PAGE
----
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8802: HAITIAN POPULACE FEARS FORMER MILITARY ATTACKS SIGNIFY A COUP IS IN MOTION (fwd)
From: Haiti Reborn <email@example.com>
HAITI REBORN/QUIXOTE CENTER
FOR IMMEDIATE RELEASE
July 30, 2001
CONTACT: Melinda Miles
301-699-0042 / 240-432-7414
HAITIAN POPULACE FEARS FORMER MILITARY ATTACKS SIGNIFY A COUP IS IN
Haitian National Police and Population Working to Protect Democracy
BRENTWOOD, MD - On Saturday morning, former soldiers boldly attacked the
police academy and one police station in Port-au-Prince, as well as two
police stations in the Central Plateau. The Haitian Government and
supporters throughout Port-au-Prince believe that this is the first
stage of an attempted coup d'etat by the former Haitian military. Some
police and personnel were killed, injured and some allegedly
disappeared, leaving no question as to the seriousness of the attacks.
Yvon Neptune, President of the Senate, stated: "A coup d'etat is
underway, in its political and military guises."
The new sense of security created in recent weeks by the "zero
tolerance" policy for criminals was one of the targets of these attacks.
People throughout Haiti have felt an increased confidence in the police
and justice system, but the former military attempted to destroy this
Saturday when they killed several Haitian National Police including one
who was a former soldier. Senator Lans Clones said, "When the serious
insecurity was decreased, when a sense of security was taking hold, the
former military wanted to put the people back into a coup d'etat and
without security again."
During the attack on the police academy, assailants executed one of the
heads of the academy with an audience. He was found with his hands tied
behind his back. At the jail in Petionville, inmates were forced to say,
"Long live the army." Four officers are confirmed dead, and at least ten
others were injured in the Port-au-Prince incidents. Reinforcing the
strong message to the public, the strike was timed to coincide with the
anniversary of the first U.S. military intervention in Haiti.
These attacks come at a critical juncture in negotiations between the
government and an opposition coalition known as the Democratic
Convergence. Agreement has finally been reached on a compromise to solve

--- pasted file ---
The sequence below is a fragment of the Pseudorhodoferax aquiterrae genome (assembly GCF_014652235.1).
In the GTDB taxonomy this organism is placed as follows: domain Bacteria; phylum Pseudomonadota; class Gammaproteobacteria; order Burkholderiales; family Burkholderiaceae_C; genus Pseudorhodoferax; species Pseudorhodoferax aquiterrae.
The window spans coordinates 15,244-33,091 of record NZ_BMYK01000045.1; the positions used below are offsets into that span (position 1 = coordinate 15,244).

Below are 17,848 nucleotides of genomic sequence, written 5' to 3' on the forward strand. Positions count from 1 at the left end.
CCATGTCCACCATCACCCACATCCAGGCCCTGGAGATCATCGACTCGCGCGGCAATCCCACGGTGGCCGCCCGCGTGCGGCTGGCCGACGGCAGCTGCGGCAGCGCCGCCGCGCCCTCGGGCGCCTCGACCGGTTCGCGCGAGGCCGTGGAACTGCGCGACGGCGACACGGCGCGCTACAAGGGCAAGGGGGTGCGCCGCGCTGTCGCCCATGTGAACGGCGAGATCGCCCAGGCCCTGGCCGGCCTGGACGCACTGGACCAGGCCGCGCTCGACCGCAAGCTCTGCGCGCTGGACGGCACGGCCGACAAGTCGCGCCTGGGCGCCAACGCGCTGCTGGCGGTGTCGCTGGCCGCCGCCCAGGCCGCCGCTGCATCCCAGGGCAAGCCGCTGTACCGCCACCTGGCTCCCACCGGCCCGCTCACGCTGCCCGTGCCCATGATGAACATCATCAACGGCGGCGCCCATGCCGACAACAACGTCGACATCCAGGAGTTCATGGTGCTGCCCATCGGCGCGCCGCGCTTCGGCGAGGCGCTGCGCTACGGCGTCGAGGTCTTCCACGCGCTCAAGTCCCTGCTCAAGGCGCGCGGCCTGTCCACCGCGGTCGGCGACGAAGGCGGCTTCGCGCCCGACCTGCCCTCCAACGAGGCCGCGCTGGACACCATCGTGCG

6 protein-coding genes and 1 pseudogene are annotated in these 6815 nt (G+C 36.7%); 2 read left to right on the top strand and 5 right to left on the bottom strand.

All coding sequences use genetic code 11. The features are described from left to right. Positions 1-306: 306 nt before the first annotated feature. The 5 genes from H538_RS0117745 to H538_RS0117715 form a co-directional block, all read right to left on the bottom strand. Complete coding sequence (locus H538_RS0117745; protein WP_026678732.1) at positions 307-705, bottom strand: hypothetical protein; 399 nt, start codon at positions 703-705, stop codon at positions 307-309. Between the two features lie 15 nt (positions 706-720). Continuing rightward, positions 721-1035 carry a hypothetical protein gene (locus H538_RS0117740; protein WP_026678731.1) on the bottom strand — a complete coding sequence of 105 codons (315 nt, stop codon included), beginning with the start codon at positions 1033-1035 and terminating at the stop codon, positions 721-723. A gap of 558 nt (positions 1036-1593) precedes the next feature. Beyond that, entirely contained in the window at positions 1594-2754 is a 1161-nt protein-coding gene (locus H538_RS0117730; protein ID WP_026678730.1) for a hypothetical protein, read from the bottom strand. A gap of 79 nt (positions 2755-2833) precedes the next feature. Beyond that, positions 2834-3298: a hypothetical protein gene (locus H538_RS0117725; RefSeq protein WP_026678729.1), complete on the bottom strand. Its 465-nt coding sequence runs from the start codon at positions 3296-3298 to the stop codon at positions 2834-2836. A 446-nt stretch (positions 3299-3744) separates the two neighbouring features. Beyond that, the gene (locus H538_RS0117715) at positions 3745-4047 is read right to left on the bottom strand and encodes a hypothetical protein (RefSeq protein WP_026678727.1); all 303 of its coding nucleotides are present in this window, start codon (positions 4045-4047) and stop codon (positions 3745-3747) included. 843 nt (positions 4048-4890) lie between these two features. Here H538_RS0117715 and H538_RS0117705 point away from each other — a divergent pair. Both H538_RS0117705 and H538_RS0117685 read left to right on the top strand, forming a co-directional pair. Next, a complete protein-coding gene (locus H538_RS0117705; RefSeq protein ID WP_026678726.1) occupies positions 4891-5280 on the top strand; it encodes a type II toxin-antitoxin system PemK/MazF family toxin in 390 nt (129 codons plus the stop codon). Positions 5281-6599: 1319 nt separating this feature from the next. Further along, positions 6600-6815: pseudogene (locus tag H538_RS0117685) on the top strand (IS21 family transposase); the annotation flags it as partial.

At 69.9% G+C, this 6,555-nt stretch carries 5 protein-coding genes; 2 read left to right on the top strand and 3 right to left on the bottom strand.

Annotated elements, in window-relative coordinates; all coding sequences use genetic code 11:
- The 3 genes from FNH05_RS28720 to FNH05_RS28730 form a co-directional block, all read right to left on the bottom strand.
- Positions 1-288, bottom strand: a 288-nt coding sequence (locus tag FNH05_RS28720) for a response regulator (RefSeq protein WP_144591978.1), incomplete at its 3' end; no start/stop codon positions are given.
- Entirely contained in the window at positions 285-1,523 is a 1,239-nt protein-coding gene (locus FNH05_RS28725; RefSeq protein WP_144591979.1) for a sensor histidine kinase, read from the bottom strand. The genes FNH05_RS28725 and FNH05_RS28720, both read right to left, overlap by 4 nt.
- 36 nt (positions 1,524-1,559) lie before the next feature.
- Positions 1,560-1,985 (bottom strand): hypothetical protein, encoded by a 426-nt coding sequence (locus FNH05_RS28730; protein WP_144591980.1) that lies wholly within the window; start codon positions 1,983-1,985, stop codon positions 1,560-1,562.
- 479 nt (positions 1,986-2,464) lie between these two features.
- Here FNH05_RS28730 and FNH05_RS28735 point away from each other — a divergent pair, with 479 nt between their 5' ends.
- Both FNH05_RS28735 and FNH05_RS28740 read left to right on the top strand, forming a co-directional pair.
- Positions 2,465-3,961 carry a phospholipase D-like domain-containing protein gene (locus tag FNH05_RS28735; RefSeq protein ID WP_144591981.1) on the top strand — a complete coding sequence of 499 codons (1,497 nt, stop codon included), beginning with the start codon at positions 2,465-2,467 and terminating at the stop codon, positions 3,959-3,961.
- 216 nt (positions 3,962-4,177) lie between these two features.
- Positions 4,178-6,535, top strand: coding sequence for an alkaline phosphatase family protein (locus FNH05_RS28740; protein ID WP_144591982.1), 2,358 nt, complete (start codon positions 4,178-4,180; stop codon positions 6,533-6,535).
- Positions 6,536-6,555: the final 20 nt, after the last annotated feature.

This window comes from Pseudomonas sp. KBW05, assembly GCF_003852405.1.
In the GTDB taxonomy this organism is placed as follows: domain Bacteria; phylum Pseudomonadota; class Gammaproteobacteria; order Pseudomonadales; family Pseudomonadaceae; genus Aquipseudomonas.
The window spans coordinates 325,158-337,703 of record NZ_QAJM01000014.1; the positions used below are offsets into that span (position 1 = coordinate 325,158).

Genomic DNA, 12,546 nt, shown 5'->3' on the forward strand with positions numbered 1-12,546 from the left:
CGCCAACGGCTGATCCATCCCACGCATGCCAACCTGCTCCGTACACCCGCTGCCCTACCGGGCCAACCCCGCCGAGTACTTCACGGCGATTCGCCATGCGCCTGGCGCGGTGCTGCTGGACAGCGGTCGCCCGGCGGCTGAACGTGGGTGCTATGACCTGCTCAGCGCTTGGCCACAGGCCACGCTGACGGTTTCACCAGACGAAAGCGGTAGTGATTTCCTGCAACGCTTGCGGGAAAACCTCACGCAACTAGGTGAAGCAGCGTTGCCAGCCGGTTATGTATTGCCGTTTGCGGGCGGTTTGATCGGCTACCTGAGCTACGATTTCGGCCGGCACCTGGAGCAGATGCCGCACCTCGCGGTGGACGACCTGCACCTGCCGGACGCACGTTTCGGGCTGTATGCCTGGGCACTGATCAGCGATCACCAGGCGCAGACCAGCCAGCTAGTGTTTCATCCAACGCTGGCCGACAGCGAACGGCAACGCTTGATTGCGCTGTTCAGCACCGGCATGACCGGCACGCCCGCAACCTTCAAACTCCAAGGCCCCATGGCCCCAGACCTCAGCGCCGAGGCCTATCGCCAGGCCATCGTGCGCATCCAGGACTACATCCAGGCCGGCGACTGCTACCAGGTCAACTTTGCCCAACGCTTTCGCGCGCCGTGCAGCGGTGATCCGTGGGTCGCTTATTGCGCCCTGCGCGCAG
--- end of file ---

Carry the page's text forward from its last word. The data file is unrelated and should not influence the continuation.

the impasse resulting from contested elections held in May 2000.
Government spokespeople have stated that these events will not stop the
negotiations from continuing.
The Haitian National Police (PNH) have remained loyal to the
democratically elected government. The Government praised them Saturday
for upholding democracy, and reinforcing peace and stability in the
country. The PNH worked with the population of the capital during the
weekend to keep the city calm and to remain a protecting force against a
coup. Popular organizations are calling people into the streets to say,
"We will not allow another coup d'etat." Leaders of these popular
organizations believe these attacks were a test to see how the PNH and
the people would react. They believe this is only the first round.
Senator Neptune, also acting as head of the Lavalas Family political
party, reminded the population that it has only been months since a coup
conspiracy was exposed. In October 2000, police officers who were former
soldiers fled Haiti after their involvement in a plan to overthrow the
government was uncovered. "There is a certain sector whose strategy with
regards to the government is clear," said Neptune. "There is a coup
d'etat force in the country. They haven't gotten it out of their heads
yet and they still think that it is possible for the Army to return…"
Senator Neptune reminded elected leaders and people throughout Haiti "to
remain vigilant and at the same time mobilize for peace in the face of
all the forces of the coup d'etat."
President Jean-Bertrand Aristide, Haiti's first democratically elected
president, was forced from power only eight months into his term by the
military in a violent coup d'etat that resulted in the deaths of 5,000
civilians between 1991-1994. He is now entering month seven of his
second term in office.
For more information, contact Melinda Miles, Haiti Reborn/Quixote Center
at (301) 699-0042, cell: 240-432-7414. Through relationships maintained
with human rights leaders and grassroots organizations throughout Haiti,
Haiti Reborn has access to the most up to date information on the
QUIXOTE CENTER - P.O. BOX 5206 - HYATTSVILLE - MD - 20782 -
(301)699-0042 - FAX 864-2182 - WWW.QUIXOTE.ORG/HAITI - HAITI@QUIXOTE.ORG